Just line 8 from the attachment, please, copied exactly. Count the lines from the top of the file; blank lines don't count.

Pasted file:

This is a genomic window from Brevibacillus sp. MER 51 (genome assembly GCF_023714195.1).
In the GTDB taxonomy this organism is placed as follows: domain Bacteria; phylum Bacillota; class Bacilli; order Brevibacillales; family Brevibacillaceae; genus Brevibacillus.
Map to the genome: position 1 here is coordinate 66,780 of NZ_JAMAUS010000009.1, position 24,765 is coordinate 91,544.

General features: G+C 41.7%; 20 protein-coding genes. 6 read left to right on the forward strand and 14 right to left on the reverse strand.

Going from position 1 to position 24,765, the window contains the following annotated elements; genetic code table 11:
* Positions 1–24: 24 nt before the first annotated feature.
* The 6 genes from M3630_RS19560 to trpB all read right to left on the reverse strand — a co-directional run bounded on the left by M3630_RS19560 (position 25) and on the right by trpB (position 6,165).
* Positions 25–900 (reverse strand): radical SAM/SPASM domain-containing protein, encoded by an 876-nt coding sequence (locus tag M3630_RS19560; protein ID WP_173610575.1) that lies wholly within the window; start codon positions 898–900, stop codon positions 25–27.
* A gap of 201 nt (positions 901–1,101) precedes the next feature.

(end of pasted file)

* Positions 25–900 (reverse strand): radical SAM/SPASM domain-containing protein, encoded by an 876-nt coding sequence (locus tag M3630_RS19560; protein ID WP_173610575.1) that lies wholly within the window; start codon positions 898–900, stop codon positions 25–27.